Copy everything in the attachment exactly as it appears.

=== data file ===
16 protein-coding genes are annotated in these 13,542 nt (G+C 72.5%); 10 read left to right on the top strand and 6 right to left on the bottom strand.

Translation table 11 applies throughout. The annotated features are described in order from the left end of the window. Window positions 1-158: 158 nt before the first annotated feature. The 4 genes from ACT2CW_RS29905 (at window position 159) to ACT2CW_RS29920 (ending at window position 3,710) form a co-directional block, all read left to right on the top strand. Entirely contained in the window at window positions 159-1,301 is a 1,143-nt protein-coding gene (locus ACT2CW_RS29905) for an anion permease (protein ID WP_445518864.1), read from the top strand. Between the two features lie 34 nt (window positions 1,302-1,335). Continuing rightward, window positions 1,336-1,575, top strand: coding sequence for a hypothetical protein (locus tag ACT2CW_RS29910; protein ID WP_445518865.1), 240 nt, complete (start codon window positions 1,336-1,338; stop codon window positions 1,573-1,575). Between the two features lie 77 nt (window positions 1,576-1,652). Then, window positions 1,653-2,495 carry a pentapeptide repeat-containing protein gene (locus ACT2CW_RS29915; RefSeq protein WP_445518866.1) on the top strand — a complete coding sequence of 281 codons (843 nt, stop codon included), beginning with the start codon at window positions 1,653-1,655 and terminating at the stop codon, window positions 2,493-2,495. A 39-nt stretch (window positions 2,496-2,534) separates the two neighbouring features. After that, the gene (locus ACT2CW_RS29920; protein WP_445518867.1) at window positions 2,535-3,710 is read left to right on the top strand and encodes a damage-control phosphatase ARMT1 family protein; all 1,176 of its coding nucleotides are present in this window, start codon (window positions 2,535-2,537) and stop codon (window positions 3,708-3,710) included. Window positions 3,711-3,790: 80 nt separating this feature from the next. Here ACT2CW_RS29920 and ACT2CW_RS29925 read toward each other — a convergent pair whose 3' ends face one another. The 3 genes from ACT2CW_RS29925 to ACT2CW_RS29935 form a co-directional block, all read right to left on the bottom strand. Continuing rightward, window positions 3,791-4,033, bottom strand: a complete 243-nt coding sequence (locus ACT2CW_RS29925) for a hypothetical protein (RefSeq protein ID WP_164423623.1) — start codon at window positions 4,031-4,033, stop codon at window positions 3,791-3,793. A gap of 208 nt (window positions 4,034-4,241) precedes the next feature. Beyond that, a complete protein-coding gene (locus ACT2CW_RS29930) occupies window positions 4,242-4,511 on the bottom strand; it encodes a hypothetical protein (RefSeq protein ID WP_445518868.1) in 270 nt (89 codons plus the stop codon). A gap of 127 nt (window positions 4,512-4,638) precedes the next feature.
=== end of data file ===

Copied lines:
16 protein-coding genes are annotated in these 13,542 nt (G+C 72.5%); 10 read left to right on the top strand and 6 right to left on the bottom strand.

Translation table 11 applies throughout. The annotated features are described in order from the left end of the window. Window positions 1-158: 158 nt before the first annotated feature. The 4 genes from ACT2CW_RS29905 (at window position 159) to ACT2CW_RS29920 (ending at window position 3,710) form a co-directional block, all read left to right on the top strand. Entirely contained in the window at window positions 159-1,301 is a 1,143-nt protein-coding gene (locus ACT2CW_RS29905) for an anion permease (protein ID WP_445518864.1), read from the top strand. Between the two features lie 34 nt (window positions 1,302-1,335). Continuing rightward, window positions 1,336-1,575, top strand: coding sequence for a hypothetical protein (locus tag ACT2CW_RS29910; protein ID WP_445518865.1), 240 nt, complete (start codon window positions 1,336-1,338; stop codon window positions 1,573-1,575). Between the two features lie 77 nt (window positions 1,576-1,652). Then, window positions 1,653-2,495 carry a pentapeptide repeat-containing protein gene (locus ACT2CW_RS29915; RefSeq protein WP_445518866.1) on the top strand — a complete coding sequence of 281 codons (843 nt, stop codon included), beginning with the start codon at window positions 1,653-1,655 and terminating at the stop codon, window positions 2,493-2,495. A 39-nt stretch (window positions 2,496-2,534) separates the two neighbouring features. After that, the gene (locus ACT2CW_RS29920; protein WP_445518867.1) at window positions 2,535-3,710 is read left to right on the top strand and encodes a damage-control phosphatase ARMT1 family protein; all 1,176 of its coding nucleotides are present in this window, start codon (window positions 2,535-2,537) and stop codon (window positions 3,708-3,710) included. Window positions 3,711-3,790: 80 nt separating this feature from the next. Here ACT2CW_RS29920 and ACT2CW_RS29925 read toward each other — a convergent pair whose 3' ends face one another. The 3 genes from ACT2CW_RS29925 to ACT2CW_RS29935 form a co-directional block, all read right to left on the bottom strand. Continuing rightward, window positions 3,791-4,033, bottom strand: a complete 243-nt coding sequence (locus ACT2CW_RS29925) for a hypothetical protein (RefSeq protein ID WP_164423623.1) — start codon at window positions 4,031-4,033, stop codon at window positions 3,791-3,793. A gap of 208 nt (window positions 4,034-4,241) precedes the next feature. Beyond that, a complete protein-coding gene (locus ACT2CW_RS29930) occupies window positions 4,242-4,511 on the bottom strand; it encodes a hypothetical protein (RefSeq protein ID WP_445518868.1) in 270 nt (89 codons plus the stop codon). A gap of 127 nt (window positions 4,512-4,638) precedes the next feature.